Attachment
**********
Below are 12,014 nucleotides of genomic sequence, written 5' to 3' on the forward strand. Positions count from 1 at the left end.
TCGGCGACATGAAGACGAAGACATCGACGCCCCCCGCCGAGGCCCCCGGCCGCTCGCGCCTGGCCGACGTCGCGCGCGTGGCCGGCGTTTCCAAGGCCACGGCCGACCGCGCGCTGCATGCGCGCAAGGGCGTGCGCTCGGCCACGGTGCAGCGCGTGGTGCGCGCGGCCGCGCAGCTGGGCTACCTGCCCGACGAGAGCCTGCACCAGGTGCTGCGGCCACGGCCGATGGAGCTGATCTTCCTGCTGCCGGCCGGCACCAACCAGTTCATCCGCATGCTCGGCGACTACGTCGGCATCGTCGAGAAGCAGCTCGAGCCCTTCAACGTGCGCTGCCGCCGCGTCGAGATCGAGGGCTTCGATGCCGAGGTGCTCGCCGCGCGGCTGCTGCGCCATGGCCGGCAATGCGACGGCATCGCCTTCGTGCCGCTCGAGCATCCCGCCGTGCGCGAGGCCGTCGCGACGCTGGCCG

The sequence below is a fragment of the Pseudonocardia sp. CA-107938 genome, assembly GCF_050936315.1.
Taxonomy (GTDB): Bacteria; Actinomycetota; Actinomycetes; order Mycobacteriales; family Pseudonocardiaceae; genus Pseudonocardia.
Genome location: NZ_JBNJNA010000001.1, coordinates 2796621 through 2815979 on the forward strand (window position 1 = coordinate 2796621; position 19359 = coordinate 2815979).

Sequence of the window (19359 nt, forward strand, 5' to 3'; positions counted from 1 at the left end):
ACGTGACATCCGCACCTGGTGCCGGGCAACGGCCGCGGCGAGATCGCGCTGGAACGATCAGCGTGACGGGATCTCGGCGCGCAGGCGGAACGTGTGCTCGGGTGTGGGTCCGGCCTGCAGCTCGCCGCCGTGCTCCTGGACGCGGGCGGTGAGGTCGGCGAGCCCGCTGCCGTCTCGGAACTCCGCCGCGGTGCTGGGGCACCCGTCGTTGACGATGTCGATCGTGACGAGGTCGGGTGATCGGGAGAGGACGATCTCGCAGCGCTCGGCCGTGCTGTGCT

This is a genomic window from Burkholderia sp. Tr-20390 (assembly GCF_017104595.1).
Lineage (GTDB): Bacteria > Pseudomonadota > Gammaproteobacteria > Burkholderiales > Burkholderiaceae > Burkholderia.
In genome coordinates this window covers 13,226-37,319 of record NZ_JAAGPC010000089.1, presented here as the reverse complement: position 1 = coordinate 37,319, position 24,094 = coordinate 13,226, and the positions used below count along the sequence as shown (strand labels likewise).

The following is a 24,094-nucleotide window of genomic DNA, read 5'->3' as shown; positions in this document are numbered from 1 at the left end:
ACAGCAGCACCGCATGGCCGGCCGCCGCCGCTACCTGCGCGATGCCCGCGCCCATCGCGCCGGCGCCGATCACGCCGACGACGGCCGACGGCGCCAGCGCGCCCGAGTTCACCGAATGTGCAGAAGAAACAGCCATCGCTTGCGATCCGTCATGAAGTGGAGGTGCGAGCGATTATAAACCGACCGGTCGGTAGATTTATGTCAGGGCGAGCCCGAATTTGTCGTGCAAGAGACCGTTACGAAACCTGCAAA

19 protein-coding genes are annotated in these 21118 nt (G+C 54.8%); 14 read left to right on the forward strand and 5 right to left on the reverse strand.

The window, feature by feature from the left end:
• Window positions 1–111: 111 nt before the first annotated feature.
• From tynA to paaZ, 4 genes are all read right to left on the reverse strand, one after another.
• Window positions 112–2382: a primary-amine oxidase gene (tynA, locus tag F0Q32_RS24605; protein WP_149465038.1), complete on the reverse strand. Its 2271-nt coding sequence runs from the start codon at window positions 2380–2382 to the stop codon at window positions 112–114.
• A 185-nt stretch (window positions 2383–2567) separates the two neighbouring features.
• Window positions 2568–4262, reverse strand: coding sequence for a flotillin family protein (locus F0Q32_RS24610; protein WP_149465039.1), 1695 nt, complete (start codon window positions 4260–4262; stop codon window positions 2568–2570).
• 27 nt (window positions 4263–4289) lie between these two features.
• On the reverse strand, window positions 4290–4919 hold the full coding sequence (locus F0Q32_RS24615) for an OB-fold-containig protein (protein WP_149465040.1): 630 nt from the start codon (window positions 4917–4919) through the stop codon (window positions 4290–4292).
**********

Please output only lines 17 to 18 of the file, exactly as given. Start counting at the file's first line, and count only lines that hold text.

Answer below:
• Window positions 112–2382: a primary-amine oxidase gene (tynA, locus tag F0Q32_RS24605; protein WP_149465038.1), complete on the reverse strand. Its 2271-nt coding sequence runs from the start codon at window positions 2380–2382 to the stop codon at window positions 112–114.
• A 185-nt stretch (window positions 2383–2567) separates the two neighbouring features.